They were the largest earthly creatures the earth had ever known. But what survived millions of years of fossilization in a particular region of the Ponte Alta region of Brazil was not their massive bones, but rather their rare and relatively small eggs. And a lot of them! The country’s first titanosaur nesting site was recently announced in the year paper Published in Scientific Reports.
Sauropods, a group of long-necked herbivores, were a diverse species of dinosaur that lived from the Jurassic through the Cretaceous period, a period that stretched from 201 million years ago to 66 million years ago. Titanosaurs were a class of sauropods – a group with a common ancestor – and were the last such subspecies on the planet in the late Cretaceous period. While their names justifiably indicate an enormous size, not all of them were huge.
South America is famous for fossils of titanosaurs, particularly in Argentina, home to some of the world’s most abundant fossils just awesome titanosaur nesting sites And embryonic remains. Titanosaur eggshells and egg fragments are known from Uruguay, Peru and Brazil, but the fossilized egg here and there provides no evidence of a nesting site. Many egg clutches and many eggs and egg fragments in more than one layer of sediment.
This find represents the site of titanosaur nests in the far north of South America. While we knew that dinosaurs ranged farther north, the lack of known nesting sites there suggests that they may have migrated south to lay eggs. The finding indicates that this was not necessarily the case.
lost in limestone
These fossils were found by one of the paper’s authors, Joao Ismail da Silva, a paleontology technician working at the Federal University of Triangulo Mineiro in Brazil.
He said in a press release, “In the 1990s, I learned of the occurrence of dinosaur eggs in Ponte Alta. In conversation with my friends who worked in limestone mining, I was able to retrieve some isolated eggs and, finally, an association of ten spherical eggs.”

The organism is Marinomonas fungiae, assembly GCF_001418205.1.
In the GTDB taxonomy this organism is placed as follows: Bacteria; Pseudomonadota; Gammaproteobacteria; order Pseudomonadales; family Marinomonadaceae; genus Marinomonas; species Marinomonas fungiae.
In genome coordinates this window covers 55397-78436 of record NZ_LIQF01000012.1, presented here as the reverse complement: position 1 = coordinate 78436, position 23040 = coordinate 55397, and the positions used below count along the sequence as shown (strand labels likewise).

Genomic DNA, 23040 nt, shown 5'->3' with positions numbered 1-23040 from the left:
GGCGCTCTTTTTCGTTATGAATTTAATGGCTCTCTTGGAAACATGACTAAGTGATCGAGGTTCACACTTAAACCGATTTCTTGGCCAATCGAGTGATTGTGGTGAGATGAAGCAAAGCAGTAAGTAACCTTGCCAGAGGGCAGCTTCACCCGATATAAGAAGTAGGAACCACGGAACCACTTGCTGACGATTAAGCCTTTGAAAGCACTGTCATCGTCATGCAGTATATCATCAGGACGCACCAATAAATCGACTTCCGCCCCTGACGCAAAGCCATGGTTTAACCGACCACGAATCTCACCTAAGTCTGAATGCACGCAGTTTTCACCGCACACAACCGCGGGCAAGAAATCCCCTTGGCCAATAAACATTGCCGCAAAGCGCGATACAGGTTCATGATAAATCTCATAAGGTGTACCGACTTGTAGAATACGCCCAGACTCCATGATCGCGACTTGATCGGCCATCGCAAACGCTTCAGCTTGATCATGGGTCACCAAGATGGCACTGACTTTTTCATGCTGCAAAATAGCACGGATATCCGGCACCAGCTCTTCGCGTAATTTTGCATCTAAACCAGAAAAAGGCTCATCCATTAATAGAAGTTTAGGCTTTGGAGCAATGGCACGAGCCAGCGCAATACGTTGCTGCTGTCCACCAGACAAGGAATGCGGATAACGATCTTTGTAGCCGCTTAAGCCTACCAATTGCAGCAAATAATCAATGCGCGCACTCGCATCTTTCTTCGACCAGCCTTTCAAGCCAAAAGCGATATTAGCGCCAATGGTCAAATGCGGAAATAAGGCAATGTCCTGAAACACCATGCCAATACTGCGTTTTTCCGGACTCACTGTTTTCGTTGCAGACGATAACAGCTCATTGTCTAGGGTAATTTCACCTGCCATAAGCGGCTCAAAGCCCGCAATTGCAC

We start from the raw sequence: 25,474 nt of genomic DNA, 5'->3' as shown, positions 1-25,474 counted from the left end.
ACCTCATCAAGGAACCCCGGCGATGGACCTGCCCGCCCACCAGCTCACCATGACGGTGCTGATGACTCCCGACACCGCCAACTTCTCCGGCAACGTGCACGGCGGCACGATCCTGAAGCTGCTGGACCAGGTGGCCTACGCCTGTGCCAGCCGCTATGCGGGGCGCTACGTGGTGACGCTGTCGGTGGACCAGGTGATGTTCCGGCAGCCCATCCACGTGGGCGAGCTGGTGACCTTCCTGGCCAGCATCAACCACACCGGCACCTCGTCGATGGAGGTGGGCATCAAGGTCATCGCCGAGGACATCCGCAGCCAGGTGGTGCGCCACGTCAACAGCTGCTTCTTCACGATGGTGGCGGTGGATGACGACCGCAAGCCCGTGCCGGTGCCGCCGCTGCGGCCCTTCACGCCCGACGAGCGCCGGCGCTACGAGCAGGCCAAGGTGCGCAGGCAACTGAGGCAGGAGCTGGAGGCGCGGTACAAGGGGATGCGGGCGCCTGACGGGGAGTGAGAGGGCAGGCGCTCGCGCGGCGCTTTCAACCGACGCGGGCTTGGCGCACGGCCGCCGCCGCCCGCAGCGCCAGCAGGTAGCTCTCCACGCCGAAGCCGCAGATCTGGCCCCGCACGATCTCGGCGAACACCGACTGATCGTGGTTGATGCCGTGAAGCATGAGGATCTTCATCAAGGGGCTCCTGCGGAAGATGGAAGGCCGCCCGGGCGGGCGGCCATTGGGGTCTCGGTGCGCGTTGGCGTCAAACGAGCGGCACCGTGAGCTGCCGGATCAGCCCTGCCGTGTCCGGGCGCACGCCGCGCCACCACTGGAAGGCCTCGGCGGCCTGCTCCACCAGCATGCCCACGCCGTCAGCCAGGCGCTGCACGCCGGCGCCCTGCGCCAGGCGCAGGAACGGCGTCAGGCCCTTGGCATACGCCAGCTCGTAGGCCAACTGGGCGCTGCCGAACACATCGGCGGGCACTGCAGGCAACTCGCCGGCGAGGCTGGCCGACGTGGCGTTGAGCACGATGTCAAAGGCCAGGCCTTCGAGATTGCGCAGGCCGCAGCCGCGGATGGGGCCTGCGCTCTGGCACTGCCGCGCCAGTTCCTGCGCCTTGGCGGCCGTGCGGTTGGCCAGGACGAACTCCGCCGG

A key factor in the discovery was limestone mining, which came from a former Lafarge quarry, which had been in operation for 26 years—meaning that the great layers of the earth are now open. But the mine undoubtedly destroyed many fossils that may have contributed to our understanding of lost ecosystems. The remains of the quarry mean that this area may have been of extraordinary fossil value.
In addition to eggs, the site has provided fossil evidence of crocodile shapes, parts of two-legged carnivores known as theropods, titanosaur fragments, fish, and gastropods.
This, as Dr. Thiago Marinho wrote in an email, “shows how important it is [it] is to have a paleontologist in the extensive fossils of sedimentary rocks. (Also from the Federal University of Triângulo Mineiro, Marinho is a paleontologist and co-author on the paper.) “The existence of these beautifully preserved eggs,” he continued, “explains[s] that this was an exceptional site for paleontology that could have provided many other important materials if the simple measure of having a palaeontologist in place Taking.”
The most well-preserved egg clutch contains 10 eggs grouped together, eight facing the surface and two below the rest. Specimens, mostly collected by da Silva, were found in at least two layers of sediment, indicating that this long-necked giant returned year after year to this breeding site.
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